Diggeress Te Kanawa, one of the most well-known weavers of her time, describes in complete detail how to construct a cloak in your own design using dyed flax, feathers and tassels. The book includes ideas for designs, gathering and stripping the flax, separating out and twining the fibre, gathering and preparing natural dyes and then dyeing the fibre, preparing feathers, and a detailed description of the weaving method (a form of twining), adding shaping to the weaving and taniko weaving for the border. The materials list of “700 warp threads, 2 long cords dyed black, at least 5 hanks of weft thread (50 threads to one hank), feathers from 4 birds, and 200 tassels” — all of which need to be prepared by hand before the weaving has even started — illustrates the enormous amount of work that goes into the making of a cloak! This book is an excellent guide if you’re going to do just that.
The Art of Piupiu Making
Ngapare Hopa. AH & AW Reed Ltd, 1971.
This book covers, in very comprehensive detail, the traditional way to make a skirt or piupiu. It describes the preparation of the flax, assembly of the prepared pieces, how to make a pattern board and how to transfer the pattern to the flax strips, scraping the flax and assemby of them into a piupiu, dyeing of the assembled strips and the weaving of a plaited or geometrically-patterned waistband. The step-by-step instructions are easy to follow and are illustrated with line drawings and black-and-white photos. An informative section on preparing and using traditional natural dyes and dyeing methods is a valuable resource.
How to make a Piupiu
Leilani Rickard. Penguin Books Ltd, 2008.
Leilani Rickard explains, with full colour photos, the methods used in making a piupiu. All the techniques used to make a piupiu are illustrated, including cutting and stripping the flax into strips, marking and scraping the patterns onto the strips, boiling, the twisting of flax fibre into cords to make the waistband, and traditional mud-dyeing of the completed piupiu. If you are using the information in this book to make a piupiu, do study the flow chart on pages 90-91, as it combines all the methods and techniques in a step-by-step plan.
Ceremonial Costume: The Arts of the Māori
New Zealand Department of Education, 1978.
Although this is a small booklet, it is an excellent resource for anyone wanting to make their own basic skirt, bodice, headband or body band to wear at ceremonial occasions. The instructions for making a skirt show how to scrape traditional geometrical designs onto flax strips in preparation for dyeing them, and how to plait the strips into a waistband. Two different methods are described for making geometrical designs for a fabric bodice, head band and body band.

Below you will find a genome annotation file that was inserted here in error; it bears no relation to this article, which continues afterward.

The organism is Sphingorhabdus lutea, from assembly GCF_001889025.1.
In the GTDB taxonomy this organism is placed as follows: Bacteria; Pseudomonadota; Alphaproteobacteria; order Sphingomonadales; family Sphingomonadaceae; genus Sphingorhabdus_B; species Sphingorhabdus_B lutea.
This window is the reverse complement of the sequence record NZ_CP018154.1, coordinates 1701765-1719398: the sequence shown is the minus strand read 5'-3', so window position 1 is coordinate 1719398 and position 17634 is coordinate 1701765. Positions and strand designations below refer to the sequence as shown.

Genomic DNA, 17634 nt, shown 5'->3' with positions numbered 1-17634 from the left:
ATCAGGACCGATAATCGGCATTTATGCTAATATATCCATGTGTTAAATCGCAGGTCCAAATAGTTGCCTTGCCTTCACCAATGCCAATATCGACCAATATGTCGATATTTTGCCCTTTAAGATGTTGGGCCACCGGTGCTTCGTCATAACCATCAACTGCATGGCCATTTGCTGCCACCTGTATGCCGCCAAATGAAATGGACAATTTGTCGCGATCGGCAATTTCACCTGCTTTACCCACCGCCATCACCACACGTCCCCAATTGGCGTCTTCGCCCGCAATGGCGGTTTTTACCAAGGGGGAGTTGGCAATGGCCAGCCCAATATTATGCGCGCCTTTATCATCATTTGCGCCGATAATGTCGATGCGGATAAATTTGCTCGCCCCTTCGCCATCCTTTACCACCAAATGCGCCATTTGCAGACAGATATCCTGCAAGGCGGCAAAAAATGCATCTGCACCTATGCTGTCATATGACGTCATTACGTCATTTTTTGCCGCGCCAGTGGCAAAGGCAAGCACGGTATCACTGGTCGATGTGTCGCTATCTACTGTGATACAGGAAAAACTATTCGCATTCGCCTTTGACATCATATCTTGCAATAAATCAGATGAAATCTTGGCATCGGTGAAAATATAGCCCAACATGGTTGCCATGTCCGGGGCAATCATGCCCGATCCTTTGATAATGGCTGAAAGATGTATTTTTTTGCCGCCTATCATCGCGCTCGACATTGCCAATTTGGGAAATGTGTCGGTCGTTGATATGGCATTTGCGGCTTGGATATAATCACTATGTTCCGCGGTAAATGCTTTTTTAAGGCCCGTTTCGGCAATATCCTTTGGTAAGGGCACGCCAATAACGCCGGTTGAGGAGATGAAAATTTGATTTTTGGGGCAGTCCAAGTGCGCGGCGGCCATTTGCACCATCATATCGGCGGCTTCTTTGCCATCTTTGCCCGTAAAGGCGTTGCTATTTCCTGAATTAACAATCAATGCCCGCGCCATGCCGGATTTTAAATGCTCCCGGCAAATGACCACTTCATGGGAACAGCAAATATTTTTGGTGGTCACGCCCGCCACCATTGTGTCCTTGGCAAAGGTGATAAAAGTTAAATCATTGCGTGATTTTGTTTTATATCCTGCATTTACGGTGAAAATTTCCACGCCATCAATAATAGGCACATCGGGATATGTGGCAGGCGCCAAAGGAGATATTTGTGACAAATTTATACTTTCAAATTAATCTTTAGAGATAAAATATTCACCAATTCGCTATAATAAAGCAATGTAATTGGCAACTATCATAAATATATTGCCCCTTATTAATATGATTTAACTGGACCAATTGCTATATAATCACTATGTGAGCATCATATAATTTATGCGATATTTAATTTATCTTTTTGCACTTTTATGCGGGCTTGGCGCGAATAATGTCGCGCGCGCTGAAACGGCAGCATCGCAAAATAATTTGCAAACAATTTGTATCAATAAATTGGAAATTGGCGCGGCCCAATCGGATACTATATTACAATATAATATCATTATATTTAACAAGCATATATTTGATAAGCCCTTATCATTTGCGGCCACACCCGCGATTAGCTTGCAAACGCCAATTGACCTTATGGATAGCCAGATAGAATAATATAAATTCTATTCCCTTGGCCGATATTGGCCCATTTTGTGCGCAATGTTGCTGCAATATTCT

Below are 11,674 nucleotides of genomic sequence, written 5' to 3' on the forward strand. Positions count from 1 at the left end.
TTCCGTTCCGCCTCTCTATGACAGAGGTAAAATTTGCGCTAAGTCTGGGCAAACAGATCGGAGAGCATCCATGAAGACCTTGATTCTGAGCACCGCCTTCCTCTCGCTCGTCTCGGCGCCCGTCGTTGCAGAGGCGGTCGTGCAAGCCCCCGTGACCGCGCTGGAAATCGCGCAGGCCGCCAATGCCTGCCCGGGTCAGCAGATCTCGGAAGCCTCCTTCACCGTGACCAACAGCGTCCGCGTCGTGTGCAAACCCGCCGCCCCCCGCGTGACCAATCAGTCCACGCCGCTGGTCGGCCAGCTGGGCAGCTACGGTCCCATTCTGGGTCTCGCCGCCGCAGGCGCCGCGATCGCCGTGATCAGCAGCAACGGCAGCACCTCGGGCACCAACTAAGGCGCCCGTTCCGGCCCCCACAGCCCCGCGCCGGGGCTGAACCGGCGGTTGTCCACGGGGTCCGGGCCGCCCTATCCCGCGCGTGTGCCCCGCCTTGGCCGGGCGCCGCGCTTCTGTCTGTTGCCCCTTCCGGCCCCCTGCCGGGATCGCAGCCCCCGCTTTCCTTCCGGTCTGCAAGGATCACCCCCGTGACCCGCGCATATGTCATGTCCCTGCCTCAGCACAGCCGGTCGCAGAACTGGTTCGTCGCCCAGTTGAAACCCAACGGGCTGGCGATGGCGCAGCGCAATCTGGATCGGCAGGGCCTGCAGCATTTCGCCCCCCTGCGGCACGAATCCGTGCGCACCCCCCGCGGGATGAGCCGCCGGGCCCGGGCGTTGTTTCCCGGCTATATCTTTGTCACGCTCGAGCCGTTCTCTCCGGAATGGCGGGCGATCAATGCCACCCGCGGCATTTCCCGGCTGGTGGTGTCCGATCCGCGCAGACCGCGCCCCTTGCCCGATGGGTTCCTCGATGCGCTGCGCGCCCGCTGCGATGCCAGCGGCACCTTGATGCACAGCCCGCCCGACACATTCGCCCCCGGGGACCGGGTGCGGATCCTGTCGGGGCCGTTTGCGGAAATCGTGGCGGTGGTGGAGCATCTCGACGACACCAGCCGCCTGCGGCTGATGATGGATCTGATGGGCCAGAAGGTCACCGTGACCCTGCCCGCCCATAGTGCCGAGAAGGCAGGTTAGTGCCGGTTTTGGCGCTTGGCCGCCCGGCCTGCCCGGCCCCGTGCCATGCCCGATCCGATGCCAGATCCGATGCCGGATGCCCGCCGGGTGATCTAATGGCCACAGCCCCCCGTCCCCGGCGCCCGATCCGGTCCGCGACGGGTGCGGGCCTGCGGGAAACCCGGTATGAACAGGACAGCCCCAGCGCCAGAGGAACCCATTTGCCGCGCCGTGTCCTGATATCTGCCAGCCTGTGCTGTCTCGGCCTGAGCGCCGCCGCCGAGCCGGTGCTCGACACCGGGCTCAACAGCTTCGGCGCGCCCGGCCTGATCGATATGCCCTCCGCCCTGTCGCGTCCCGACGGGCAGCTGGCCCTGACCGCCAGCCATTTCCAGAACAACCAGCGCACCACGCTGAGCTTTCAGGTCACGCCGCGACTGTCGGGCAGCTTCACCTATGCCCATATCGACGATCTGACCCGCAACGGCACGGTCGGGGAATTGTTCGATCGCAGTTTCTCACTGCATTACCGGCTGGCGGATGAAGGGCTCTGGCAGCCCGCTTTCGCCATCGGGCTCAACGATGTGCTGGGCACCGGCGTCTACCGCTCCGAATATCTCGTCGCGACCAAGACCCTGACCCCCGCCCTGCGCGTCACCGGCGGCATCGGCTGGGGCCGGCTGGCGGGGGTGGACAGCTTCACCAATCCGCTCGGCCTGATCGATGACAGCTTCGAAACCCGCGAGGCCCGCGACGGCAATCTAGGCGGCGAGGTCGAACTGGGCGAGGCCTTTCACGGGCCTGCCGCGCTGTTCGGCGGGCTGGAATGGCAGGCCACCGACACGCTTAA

Kete Making: The Arts of the Māori
New Zealand Department of Education, 1975.
Written for children, this booklet contains basic instructions for weaving a kete starting with a plait at the base, along with clear line drawings and black and white photos. It also includes information on weaving four corners, plaiting handles and finishing the top edge by incorporating a separate plait. There are brief instructions on weaving a patterned kete and diagrams of seven different patterns to weave with.
Tukutuku and Kowhaiwhai: The Arts of the Māori
New Zealand Department of Education, 1976.
Written for children, this booklet describes the steps to making decorative wall panels, or tukutuku panels, which decorate marae and other public places, and includes traditional patterns as well as patterns designed by children. Although the designing of kowhaiwhai patterns can be a very complicated process, the second part of this book describes a simple process of designing these traditional patterns known, which could be useful in many design situations.
Weaving: The Arts of the Māori
New Zealand Department of Education, 1985.
Written for children, this booklet contains instructions for weaving a simple mat, headband, food basket or rourou or kono, and a simple oval basket and so it is a good resource for beginning weavers. It also has brief instructions on weaving a four-cornered basket starting with a plait and so it is also useful for those with some weaving experience. Clear line diagrams and black and white photos illustrate the weaving techniques.
Te Whatu Taniko
Hirini Moko Mead. Reed Publishing (NZ) Ltd, 1999.
First published in 1968, when the author went under the name of Sydney Mead, this book contains an interesting history of cloak and skirt making, and the changes in fashion in these garments through the centuries. The taniko weaving technique is described in detail, including the preparation of the fibre. Also included are numerous graphed taniko patterns, and an analysis of the historical development of taniko designs.
Te Kono Naku Raranga Harakeke
Jan van de Klundert. Nga Puna Waihanga, 1996.
Jan’s innovative work illustrates the flexibility and versatility of flax weaving as a sculptural medium. His instructions for a food basket and a kete are non-traditional and he includes ideas on different ways a plait can be used to start weaving, how to add or decrease the number of woven strips and how to weave with a vertical or horizontal twill. There are also instructions for a round basket which starts with two plaits, a hat and masks. Photos of Jan’s contemporary designs will provide inspiration for anyone interested in exploring new ways of working with flax.